Melanie rolls her eyes and resumes chatting with Dan ahead of us. "She is mocking me, I can tell," I say to Holly. "She does that sometimes, when she is meeting new people who know me and don't know her. It's like her social lubricant, to ease her transition into knowing this person by whittling me down a bit. I don't think she means any harm by it, really."

When we arrive at the entrance, Daniel is there, chatting to Melanie and Dan. It is all a bit too perfect, his arrival just in time. Dan and Holly pass the torch to Daniel, who does not in fact wish to wander about a public park.

In the sky, I see a hawk circling. "Oh god, it's the queen cicada! Get in the car!"

Amber makes a show of panicking and darts in. Melanie, showing no sense of self-preservation, calmly begs herself into Daniel's.

As we drive back to the apartment, Amber details her interest in anarchism, based entirely on the fact that I informed her last night that Alan Moore, author of the graphic novel on which the movie V for Vendetta was based, criticized the filmmakers for making it about neoconservatism versus neoliberalism rather than fascism versus anarchy. "But it isn't as though there are no rules," she says, "you just follow the rules you think are right. There are some societies that have made this work. Like, police are something to be feared in our society. I worked for DPS and a lot of those people are corrupt, because it's about wielding power over people, you see? They would go after people they didn't like and ignore people they did like. No one cared I had a kitten in the dorms, for instance, though that's a small issue. Instead, it should be civilian corps of peacekeepers. You see the difference? They would be the people who would help you out if your cat was stuck in the tree of you were trapped. It wouldn't be about enforcing laws, it would be about keeping the peace, keeping society working. Of course, under anarchy, there aren't taxes, which is why a lot of people mix anarchy and communism, which is fine because I was sort of communist when I was younger. Everyone would help one another out. And I know this is difficult. I mean, look at the kids you work with. They don't function in society, they wouldn't help and it's generational... I'm sorry I'm rambling on."
Anarchists don't walk on pavement!

"You aren't. I like it."

"I think I ramble on more now, thanks to my medication. Do you think I'm different?" Since she realized that social anxiety had long been a pervasive influence on her life, she has taken a couple of pills a day, one to combat the anxiety and one to remind her heart to ignore the pacifying suggestions of the first pill.

"Maybe, but I wouldn't call it rambling. You are expressing yourself now. You aren't different, you are just more you. I remember when I first met you and instantly liked you, but I couldn't figure out why. I'm very verbal-linguistic and you were almost selectively mute, but... I'm sorry, this is about to get a little cosmic."

"That's okay, let it."

"Basically, I think I recognized the you inside the shell on an intuitive level, even as my conscious mind sort of fought it because it wanted to make you logical. So I am now getting the version of you that I knew without knowing was there."

"Makes sense."

We return to my apartment and Daniel suggests we watch a play through of The Last of Us, which - true to his hyping - begins with an unease akin to the Dawn of the Dead remake and then continues on for another hour and a half. This soon devolves into three out of the four of us just playing on computers while munching homemade popcorn (Amber is not immune, since she is researching branches of anarchism on her phone). It is not the stuff of cinematic moments. I do not expect that Melanie will avidly recalls, a year down the line, the time she watched a play-through of a survival horror game while on Tumblr, but it is proper enough.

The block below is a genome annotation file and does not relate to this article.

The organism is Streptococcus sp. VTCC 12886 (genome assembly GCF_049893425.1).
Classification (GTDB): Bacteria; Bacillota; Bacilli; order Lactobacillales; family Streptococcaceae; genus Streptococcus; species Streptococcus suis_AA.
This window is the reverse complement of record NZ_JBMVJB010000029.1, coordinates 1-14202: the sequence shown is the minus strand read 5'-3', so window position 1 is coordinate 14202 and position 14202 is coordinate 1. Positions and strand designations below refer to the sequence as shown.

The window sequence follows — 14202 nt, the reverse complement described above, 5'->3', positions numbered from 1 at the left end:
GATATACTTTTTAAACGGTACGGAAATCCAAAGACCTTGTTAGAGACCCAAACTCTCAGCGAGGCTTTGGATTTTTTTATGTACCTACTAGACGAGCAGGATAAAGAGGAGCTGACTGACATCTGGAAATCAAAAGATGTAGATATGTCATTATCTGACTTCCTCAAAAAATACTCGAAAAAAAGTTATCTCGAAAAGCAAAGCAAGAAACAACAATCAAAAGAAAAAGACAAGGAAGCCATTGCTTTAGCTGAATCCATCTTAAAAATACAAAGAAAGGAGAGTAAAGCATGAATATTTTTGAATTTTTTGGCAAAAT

Around ten thirty, I announce that I am going to have to duck downstairs to take a shower and get ready for bed, since I have the last day of work for two weeks. Daniel takes his leave.

"So, will I see you in the morning?" I ask Melanie.

"When do you get lunch? Maybe I can meet you?"

I shake my head. "It's a working lunch tomorrow. I won't be able to see you. So, tonight is it?"

"I guess so."

I know I should be feeling something, but this visit had been so staccato. I see her, then I work, then I see her. I don't feel we've connected in the way we did last time, but I also don't know that we need to anymore. This will not be the last time. When she spoke of missing me, of missing the East Coast, I told her simply to move here upon graduation. She assures me that this is still her plan, that she cannot stomach a PhD in Colorado. Maybe I won't see her once a month or one ever six, but there will come a time when we can see one another without a plane or a day in the car. It doesn't feel dire because our souls have finally accepted that each visit isn't going to be our last and things don't need to be rushed.

Soon in Xenology: Summer. Amber's show.

last watched: Man of Steel
reading: The Ocean at the End of the Lane
listening: Colbie Caillat

Empty Chairs | 2013 | Lighthouse Keeper

Thomm Quackenbush is an author and teacher in the Hudson Valley. Double Dragon publishes four novels in his Night's Dream series (We Shadows, Danse Macabre, and Artificial Gods, and Flies to Wanton Boys). He has sold jewelry in Victorian England, confused children as a mad scientist, filed away more books than anyone has ever read, and tried to inspire the learning disabled and gifted. He is capable of crossing one eye, raising one eyebrow, and once accidentally groped a ghost. When not writing, he can be found biking, hiking the Adirondacks, grazing on snacks at art openings, and keeping a straight face when listening to people tell him they are in touch with 164 species of interstellar beings. He likes when you comment.